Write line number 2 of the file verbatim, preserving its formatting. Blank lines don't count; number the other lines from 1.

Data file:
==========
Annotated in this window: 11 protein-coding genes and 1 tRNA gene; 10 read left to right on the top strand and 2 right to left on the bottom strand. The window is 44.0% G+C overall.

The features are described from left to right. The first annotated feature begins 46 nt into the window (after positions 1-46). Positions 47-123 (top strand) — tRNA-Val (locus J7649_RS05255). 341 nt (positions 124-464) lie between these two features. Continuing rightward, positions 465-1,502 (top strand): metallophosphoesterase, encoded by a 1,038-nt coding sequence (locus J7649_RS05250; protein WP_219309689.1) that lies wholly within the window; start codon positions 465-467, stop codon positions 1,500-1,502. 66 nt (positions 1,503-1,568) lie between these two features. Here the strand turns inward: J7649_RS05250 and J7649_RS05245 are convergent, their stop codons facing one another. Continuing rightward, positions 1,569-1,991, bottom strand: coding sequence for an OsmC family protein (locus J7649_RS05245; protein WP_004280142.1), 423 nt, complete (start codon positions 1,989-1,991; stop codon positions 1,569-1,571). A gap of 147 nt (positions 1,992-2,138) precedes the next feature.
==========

The features are described from left to right. The first annotated feature begins 46 nt into the window (after positions 1-46). Positions 47-123 (top strand) — tRNA-Val (locus J7649_RS05255). 341 nt (positions 124-464) lie between these two features. Continuing rightward, positions 465-1,502 (top strand): metallophosphoesterase, encoded by a 1,038-nt coding sequence (locus J7649_RS05250; protein WP_219309689.1) that lies wholly within the window; start codon positions 465-467, stop codon positions 1,500-1,502. 66 nt (positions 1,503-1,568) lie between these two features. Here the strand turns inward: J7649_RS05250 and J7649_RS05245 are convergent, their stop codons facing one another. Continuing rightward, positions 1,569-1,991, bottom strand: coding sequence for an OsmC family protein (locus J7649_RS05245; protein WP_004280142.1), 423 nt, complete (start codon positions 1,989-1,991; stop codon positions 1,569-1,571). A gap of 147 nt (positions 1,992-2,138) precedes the next feature.